“If a publisher really wants to work with a developer, a section like this will wind up more developer favorable,” Hoeg explains. “If the developer lacks leverage—is the one more desirous of the relationship—the publisher may well impose more restrictions.”

A publisher who wants Gearbox’s talent, but might want to leave the drama behind may opt for onerous language around marketing and communication with the public.

“For the harshest treatment, I’ve drafted provisions in my practice that read as follows: ‘Developer may not make any public announcement, communication, or disclosure regarding the existence or subject matter of this Agreement, or the content or form of the Application, unless it first obtains Publisher’s written consent, which may be withheld in Publisher’s sole discretion,”’ Hoeg says. “That said, such a provision is less than ideal, because of the expectation that the developers will be talking about a major AAA project they are working on.”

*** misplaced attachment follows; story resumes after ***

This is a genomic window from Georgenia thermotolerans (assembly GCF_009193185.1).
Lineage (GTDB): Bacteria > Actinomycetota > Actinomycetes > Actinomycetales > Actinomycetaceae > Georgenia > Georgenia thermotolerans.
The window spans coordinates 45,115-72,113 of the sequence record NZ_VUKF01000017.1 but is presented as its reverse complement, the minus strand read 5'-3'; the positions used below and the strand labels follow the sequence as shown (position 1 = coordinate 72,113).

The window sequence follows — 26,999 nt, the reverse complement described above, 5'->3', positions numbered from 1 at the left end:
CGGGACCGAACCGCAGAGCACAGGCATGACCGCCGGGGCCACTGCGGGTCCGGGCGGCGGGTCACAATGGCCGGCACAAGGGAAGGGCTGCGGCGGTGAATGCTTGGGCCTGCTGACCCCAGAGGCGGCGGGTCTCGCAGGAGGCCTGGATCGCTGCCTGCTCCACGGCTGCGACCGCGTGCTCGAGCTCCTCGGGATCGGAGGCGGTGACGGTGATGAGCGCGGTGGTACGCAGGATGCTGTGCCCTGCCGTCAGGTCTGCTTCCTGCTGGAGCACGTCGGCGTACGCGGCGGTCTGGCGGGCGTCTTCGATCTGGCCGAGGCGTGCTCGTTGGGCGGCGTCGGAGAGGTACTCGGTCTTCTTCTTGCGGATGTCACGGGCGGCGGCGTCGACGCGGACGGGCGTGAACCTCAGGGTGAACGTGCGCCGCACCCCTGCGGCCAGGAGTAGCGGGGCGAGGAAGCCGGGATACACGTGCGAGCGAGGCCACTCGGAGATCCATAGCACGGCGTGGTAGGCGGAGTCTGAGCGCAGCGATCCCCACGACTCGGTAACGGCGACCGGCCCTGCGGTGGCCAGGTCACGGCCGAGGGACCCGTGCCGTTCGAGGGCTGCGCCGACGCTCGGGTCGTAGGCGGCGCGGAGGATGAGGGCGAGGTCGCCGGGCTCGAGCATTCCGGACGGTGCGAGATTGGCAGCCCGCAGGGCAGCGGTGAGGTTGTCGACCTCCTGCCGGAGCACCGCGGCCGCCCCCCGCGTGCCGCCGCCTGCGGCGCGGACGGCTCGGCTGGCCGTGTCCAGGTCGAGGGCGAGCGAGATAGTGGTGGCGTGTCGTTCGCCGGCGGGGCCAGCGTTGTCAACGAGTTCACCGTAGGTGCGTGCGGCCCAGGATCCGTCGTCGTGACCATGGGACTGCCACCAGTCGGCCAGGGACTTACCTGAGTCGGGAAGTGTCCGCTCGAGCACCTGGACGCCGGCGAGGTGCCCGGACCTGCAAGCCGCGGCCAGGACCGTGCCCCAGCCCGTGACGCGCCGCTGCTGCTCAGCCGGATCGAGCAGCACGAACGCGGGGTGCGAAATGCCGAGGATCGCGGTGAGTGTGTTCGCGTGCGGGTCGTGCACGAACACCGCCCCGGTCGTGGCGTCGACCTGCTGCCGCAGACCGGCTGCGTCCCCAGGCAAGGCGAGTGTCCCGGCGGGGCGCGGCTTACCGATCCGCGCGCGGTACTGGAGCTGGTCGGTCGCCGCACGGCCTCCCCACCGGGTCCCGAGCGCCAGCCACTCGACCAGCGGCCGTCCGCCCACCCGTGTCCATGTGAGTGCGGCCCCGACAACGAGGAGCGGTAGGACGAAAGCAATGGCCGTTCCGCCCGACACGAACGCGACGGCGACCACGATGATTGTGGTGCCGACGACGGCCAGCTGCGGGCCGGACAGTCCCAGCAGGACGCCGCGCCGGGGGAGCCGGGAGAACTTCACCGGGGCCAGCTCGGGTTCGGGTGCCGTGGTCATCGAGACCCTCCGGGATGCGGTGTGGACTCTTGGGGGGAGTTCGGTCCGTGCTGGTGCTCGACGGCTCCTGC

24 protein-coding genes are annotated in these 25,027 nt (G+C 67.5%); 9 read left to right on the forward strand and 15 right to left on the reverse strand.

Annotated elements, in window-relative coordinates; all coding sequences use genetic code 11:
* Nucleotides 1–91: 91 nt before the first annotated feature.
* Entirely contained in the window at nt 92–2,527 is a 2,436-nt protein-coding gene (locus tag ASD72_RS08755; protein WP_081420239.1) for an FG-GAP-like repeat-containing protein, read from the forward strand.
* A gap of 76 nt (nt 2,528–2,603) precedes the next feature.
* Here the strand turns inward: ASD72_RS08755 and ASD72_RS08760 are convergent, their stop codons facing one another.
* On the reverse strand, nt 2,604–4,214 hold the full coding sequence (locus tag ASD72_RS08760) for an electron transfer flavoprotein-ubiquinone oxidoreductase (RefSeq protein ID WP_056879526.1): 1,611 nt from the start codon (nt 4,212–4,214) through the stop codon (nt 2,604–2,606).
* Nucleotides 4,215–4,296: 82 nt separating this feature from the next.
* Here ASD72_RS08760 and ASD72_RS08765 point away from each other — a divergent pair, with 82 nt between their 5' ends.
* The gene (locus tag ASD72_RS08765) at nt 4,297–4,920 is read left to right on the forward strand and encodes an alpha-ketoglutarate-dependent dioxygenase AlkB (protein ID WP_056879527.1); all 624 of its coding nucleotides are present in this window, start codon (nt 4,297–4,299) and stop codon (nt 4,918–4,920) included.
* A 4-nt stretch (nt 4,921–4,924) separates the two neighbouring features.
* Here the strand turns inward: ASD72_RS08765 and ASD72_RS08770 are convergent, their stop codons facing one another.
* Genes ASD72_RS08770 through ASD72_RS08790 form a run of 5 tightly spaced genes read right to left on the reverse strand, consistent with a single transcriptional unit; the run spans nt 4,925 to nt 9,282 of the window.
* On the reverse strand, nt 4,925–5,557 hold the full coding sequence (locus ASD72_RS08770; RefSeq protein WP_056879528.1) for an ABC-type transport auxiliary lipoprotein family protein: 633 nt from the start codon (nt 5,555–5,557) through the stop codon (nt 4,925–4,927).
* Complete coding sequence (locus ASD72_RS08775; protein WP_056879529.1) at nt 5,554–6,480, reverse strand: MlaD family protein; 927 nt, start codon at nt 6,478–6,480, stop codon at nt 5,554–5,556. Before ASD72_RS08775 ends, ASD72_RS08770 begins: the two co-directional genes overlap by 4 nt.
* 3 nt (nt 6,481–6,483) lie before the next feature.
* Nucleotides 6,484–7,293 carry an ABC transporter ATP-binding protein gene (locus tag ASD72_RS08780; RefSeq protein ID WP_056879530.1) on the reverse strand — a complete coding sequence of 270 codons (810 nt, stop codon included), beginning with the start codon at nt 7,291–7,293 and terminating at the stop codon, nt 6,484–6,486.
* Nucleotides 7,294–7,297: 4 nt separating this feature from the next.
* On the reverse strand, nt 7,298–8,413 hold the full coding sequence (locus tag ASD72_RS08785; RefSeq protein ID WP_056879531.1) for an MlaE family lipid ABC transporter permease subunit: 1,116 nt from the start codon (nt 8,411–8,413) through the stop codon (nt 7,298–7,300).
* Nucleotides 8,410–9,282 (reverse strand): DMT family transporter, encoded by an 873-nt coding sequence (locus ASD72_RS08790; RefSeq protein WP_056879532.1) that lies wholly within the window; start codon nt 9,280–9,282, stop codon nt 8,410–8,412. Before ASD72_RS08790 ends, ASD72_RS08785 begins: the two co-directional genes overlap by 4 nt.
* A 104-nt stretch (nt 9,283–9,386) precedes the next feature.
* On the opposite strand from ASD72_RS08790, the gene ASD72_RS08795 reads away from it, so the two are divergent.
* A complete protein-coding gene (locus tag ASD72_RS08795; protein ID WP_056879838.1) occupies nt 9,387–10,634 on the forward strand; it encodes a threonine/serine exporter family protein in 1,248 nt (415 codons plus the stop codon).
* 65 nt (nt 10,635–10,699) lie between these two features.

Contracts often include remedies related to breach. In the case of stringent language restraining Gearbox from making comment about a project, a publisher would have laid out options for enforcing its rights.

Hoeg explains that these are typically in the form of indemnification (paying for damages) and termination of the contract (accompanied by a refund of funds paid by the publisher). In the “Destiny” contract, Bungie agreed to indemnify Activision in the case of contract breach.

“Let’s say Bungie went out with some materials that were not approved by Activision—even though they are required to not withhold approval unreasonably—and those materials resulted in Activision getting sued in some respect, then Bungie would owe Activision for the suit,” Hoeg explains. “For contracts that are more publisher-favorable, a breach will be proportionately easier to prove.”